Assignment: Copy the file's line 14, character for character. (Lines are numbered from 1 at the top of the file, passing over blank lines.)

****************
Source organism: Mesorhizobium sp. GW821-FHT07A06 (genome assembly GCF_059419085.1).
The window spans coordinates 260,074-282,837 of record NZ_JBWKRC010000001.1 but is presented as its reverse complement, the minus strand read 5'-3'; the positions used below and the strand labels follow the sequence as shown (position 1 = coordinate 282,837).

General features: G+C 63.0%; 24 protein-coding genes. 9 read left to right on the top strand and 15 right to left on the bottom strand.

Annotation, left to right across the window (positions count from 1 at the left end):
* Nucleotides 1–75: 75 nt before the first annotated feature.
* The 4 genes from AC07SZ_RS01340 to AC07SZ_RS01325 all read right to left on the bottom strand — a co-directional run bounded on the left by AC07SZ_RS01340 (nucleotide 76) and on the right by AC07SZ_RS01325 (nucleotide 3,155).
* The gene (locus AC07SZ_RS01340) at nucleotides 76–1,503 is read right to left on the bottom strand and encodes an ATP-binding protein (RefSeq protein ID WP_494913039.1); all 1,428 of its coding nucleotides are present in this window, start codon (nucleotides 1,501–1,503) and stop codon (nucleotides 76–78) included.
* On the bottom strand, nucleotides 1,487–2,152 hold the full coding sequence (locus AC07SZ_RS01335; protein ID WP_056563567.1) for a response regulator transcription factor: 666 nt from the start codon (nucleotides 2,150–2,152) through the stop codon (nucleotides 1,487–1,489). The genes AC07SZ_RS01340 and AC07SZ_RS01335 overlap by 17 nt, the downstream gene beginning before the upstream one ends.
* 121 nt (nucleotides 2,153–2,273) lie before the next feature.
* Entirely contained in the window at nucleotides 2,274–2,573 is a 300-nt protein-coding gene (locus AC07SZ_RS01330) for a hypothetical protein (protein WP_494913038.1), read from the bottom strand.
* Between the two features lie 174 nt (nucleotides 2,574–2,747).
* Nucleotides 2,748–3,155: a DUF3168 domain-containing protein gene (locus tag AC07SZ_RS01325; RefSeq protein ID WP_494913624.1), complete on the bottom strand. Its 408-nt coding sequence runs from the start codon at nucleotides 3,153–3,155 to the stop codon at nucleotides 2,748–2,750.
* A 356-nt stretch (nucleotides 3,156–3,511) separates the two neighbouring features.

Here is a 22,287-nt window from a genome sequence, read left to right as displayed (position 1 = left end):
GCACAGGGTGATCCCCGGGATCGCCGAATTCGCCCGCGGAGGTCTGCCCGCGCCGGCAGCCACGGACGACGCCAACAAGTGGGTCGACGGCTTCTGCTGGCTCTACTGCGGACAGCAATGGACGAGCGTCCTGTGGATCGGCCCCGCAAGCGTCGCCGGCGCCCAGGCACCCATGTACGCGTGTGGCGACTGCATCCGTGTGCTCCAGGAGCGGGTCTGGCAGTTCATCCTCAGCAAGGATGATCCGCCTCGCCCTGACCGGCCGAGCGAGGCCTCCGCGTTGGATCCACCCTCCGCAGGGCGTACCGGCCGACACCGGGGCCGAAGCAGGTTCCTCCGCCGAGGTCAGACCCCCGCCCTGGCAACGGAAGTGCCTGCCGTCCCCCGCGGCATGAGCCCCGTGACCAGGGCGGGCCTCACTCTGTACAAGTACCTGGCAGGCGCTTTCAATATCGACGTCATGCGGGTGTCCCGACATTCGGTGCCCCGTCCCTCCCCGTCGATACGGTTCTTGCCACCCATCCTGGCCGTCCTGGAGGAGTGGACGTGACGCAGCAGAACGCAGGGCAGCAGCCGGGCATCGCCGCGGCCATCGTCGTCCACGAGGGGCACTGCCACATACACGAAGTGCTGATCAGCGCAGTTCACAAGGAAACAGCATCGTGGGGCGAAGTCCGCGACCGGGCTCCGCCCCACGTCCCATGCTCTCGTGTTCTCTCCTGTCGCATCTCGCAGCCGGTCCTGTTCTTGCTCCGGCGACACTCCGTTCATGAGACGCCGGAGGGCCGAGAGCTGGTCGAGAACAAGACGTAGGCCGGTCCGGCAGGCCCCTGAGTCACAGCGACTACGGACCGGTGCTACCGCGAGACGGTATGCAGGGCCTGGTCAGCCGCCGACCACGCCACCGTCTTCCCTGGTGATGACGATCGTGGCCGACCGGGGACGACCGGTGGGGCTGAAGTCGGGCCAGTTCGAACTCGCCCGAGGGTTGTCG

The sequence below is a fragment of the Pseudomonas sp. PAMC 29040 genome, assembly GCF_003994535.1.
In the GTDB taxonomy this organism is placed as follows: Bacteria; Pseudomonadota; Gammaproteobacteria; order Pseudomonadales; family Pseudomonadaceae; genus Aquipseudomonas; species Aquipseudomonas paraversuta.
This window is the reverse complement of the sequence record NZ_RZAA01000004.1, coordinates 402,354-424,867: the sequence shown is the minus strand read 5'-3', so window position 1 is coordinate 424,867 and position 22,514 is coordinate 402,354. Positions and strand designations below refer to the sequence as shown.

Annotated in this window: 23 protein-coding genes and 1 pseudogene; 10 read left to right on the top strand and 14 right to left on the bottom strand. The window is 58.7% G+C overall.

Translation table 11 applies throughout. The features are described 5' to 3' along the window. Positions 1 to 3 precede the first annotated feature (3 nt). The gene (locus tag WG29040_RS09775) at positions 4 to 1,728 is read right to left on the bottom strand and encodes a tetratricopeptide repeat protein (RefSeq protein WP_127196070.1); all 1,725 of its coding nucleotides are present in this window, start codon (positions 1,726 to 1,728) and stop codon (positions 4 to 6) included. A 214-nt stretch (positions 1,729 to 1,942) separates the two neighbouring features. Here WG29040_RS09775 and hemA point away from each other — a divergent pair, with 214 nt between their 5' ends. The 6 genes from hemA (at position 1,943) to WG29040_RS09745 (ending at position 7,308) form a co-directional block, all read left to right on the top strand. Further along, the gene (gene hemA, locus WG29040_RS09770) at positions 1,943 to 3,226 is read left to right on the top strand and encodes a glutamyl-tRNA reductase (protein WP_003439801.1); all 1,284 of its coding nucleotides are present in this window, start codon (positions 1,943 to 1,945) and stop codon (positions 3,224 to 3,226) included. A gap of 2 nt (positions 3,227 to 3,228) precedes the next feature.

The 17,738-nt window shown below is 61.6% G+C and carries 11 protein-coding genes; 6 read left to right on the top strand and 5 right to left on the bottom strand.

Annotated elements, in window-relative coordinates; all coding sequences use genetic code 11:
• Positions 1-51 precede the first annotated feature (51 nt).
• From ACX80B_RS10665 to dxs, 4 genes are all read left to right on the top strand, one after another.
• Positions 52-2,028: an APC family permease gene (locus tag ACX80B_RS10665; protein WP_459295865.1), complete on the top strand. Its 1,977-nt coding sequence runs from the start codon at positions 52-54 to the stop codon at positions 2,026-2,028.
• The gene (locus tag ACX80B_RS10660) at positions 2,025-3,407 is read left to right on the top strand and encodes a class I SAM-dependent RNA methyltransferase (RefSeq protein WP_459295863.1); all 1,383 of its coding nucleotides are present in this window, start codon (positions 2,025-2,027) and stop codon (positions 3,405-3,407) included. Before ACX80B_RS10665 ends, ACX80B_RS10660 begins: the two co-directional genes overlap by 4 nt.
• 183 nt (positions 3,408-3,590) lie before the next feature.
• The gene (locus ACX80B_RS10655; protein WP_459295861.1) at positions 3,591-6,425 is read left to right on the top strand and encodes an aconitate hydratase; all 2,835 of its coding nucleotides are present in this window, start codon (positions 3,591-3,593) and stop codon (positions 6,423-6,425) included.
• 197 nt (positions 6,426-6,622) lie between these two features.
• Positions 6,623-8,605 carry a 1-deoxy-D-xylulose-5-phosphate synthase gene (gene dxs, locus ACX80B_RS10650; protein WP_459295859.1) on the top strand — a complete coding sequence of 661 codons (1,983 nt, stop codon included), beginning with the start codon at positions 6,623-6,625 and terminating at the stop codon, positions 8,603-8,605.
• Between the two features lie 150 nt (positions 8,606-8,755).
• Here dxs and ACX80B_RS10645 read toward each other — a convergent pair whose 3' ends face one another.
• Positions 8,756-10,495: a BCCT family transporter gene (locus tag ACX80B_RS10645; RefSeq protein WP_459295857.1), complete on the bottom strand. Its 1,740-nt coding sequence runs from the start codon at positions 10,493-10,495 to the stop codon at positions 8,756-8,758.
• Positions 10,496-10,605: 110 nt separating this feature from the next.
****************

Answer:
Here is a 22,287-nt window from a genome sequence, read left to right as displayed (position 1 = left end):